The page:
7 Terrible Sales Email Phrases You Should Stop Writing Today!

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“Pawan, what do I do to make my sales email more effective? What do you recommend?”

I get asked this question pretty regularly from my sales and marketing friends and colleagues.

Writing a sales email can be surprisingly tricky: How do I start? How do I finish?

Time has changed. Buyers’ behaviors have changed. Probably it’s time we must change our sales emails.

It’s time to eliminate old sales email phrases from our emails. But what can we write instead?

In this article, you’ll find seven sales email phrases that you need to cut from your sales email and try new phrases to use instead.

Sales Email Phrases That Kill an Email 

1. Stop saying “I hope you’re doing well” in email intro

Most of your emails start with the default phrase “Hope you’re doing well” or something similar. Agree?

Do you want to make your email intro successful?

Stop saying:

“I hope you’re doing well.”

“I hope this email finds you well.”

“I hope all is well.”

… Or something similar

Try these instead:

“I’m reaching out because [Your purpose]”

“I really enjoyed your story about [topic] in [publication/outlet] last week.”

“[Mutual Connection] suggested I get in touch with you.”

“We met at [event/conference]”

“I noticed your company recently [major move]”

“I saw your comment on a LinkedIn post and thought it was interesting.”

2. Stop saying, “Sorry for the late response.”

Stop saying “sorry for the late response” or similar phrase “sorry for the delay.”

Try these instead:

“A few unexpected things came up, and I appreciate your patience.”

“I wanted to give your proposal some thought.”

“Thank you for your patience.”

3. Avoid saying “Sorry to bother you”

Sending a follow-up email to your prospect?

Avoid saying “sorry to bother you,” “sorry to disturb you,” or something similar phrase.

Do this instead:

“This business case made me think of your business. I know your time is valuable, and I think it worths your few minutes.”

“See what our customers are saying… “

“Link to a blog post or video that helps them to make a decision.”

4. Stop writing “Are you interested in our products” as the closing line

Your email closing is the most memorable part of your message. Try to write powerful email closing lines.

Here are some terrible closing lines that you should stop writing. Read:

“I believe our service/product is a perfect solution for your business needs.”

“Are you interested in our products?”

“If you’re not the right person, could you direct me to write one?”

Try these instead (Ask a simple and clear question):

“I analyze your site/business and found some suggestions to improve your site/business. Should I send it your way?

“Have you tried any of those strategies/services for your business? I have a couple more ideas for how we could help.”

“Are you ready to discuss the proposal, and would you like me to hop on the phone?”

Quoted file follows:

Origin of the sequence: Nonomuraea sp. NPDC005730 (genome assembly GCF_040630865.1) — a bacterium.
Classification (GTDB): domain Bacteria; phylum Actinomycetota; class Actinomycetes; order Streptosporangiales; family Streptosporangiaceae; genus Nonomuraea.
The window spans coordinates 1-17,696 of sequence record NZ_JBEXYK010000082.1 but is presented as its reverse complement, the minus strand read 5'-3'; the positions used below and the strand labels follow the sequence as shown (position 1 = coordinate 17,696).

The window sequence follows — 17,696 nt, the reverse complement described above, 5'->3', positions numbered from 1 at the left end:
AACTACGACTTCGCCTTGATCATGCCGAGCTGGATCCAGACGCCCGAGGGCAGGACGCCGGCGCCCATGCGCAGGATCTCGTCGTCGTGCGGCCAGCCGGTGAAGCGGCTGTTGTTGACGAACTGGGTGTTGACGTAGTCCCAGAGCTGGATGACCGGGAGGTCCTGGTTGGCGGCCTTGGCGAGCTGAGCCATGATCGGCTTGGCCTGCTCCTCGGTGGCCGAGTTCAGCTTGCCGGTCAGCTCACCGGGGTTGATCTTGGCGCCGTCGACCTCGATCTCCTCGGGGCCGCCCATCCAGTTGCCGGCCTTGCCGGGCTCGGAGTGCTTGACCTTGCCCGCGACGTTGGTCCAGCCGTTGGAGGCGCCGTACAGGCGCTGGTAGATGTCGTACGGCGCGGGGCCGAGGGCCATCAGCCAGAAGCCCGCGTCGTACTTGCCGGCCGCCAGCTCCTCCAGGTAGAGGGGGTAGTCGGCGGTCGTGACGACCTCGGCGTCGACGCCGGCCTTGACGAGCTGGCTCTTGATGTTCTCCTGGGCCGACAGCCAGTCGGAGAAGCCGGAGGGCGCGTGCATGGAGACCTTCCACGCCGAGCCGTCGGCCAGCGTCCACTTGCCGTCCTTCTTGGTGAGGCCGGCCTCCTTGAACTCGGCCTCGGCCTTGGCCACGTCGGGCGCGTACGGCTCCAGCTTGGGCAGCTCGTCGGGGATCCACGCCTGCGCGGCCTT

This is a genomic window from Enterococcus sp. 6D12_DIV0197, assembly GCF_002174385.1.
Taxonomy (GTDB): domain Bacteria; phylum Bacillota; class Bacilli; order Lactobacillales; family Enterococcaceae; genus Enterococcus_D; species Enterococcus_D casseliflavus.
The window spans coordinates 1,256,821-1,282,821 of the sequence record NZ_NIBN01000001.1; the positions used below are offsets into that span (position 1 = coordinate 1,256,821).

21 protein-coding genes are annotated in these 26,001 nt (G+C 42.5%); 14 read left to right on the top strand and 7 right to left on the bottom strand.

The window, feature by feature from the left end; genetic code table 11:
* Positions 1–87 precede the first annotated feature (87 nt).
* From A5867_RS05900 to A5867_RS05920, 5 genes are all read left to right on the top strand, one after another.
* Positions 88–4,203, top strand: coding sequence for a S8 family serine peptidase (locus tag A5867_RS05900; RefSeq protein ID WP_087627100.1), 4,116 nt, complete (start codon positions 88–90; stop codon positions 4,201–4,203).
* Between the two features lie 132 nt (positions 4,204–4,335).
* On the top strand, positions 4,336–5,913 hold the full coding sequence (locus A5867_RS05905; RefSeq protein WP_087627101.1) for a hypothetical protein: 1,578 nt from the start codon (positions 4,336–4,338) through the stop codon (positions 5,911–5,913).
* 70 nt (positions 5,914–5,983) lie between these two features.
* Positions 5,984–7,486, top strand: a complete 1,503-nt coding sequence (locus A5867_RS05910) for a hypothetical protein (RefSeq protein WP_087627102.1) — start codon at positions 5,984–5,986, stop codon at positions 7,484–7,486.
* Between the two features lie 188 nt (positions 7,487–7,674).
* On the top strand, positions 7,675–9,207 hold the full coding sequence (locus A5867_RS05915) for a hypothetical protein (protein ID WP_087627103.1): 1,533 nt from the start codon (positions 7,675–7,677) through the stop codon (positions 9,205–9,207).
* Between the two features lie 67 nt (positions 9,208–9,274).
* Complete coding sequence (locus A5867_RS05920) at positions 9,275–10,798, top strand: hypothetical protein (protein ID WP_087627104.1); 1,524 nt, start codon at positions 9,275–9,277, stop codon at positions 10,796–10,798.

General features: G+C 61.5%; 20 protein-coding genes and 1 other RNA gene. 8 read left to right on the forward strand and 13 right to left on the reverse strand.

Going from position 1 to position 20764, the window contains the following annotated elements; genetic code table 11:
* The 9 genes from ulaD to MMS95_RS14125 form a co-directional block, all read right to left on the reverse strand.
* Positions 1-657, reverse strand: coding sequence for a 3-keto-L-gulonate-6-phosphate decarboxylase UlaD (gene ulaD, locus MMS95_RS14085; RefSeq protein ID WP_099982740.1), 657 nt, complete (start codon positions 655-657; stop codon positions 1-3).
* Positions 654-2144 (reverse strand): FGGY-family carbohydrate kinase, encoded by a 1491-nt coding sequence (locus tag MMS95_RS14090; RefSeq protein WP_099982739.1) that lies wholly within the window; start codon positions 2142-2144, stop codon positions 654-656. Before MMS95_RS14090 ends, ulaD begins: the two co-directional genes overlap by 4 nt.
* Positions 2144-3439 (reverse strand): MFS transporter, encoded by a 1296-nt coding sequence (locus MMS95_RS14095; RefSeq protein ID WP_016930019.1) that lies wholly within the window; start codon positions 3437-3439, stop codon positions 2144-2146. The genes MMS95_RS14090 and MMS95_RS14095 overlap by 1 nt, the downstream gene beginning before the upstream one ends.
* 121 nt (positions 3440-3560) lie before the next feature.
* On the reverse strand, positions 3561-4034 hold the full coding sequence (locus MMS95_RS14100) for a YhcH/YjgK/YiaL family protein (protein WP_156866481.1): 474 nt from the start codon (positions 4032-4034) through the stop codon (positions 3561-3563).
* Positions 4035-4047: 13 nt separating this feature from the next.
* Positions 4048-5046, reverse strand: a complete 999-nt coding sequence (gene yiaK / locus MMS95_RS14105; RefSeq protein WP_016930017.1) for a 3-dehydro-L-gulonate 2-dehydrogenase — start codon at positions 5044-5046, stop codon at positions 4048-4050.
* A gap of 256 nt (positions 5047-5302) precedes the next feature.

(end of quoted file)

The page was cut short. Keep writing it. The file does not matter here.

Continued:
“I think a quick call would help us to know we’re on the same page. Are you available on [day] at 3 p.m. or [day] at noon?”

5. Stop writing “Best” or “Regards” as email sign-offs

Most of the salespeople sign off with “Best,” “Regards,” Or “Sincerely.”


Try these instead:

“Always a pleasure of chatting with you.”

“Looking forward to learning more about [challenge]”

“Enjoy your weekend.”

“Your friendly account manager.”

“Thanks again.”

“Talk Soon”

“Looking forward to hearing from you.”

6. Stop blabbering your features in a call recap email

Connected with the prospect on call?

Stop blabbering about your features and service/product. Avoid these phrases:

“Why we’re best from our competitors.”

“Here’s our list of features.”

“We’re the best option for you.”

Do this instead:

Send him/her an email and add call recap lines with a useful piece of resource (an article, video, case study, or tutorial) if you have one.

“To recap our call, you’re currently struggling with [business challenge], trying to achieve [business goal]. I’ve recommended [service/strategy]. Here are the resources which can help you to learn more.”

7.  Stop saying, “thank you very much” when the prospect says ‘I’m not interested.”

“I’m not interested” or “We don’t need that” – or something similar.

How to respond when a prospect says these phrases?

Stop writing:

“Thank you for your time.”

“No problem, it’s okay.”

Do this instead:

Respond with a question.

“Does that mean you’re not interested at this moment, but in a few months, things could change, and I should keep in touch? If Yes, when should I follow back up with you? Here’s [Resource] to learn how we can help you. Remember, we’re still here in case you need any help in the near future.”  

It’s Your Turn!

There’s no perfect formula for writing sales emails. Only a salesperson can tell you what works best for him/her and what doesn’t.

These are just some sales email phrases that can help to make your emails more effective—no need to follow my footprints. Come with your lines. 🙂 

Do you have better alternatives? Or do you have any queries? Drop your views in the comment section below.

I’m a writer, Introvert storyteller, and digital marketer. I've been featured on Jeff Bullas, MarketingProfs, Entrepreneur, Customer Think, HuffPost, Thrive Global, Write to Done, SEMrush, Shout Me Loud, and Addicted 2 Success! I'm an avid reader and movie buff. Let's connect on Social Media.

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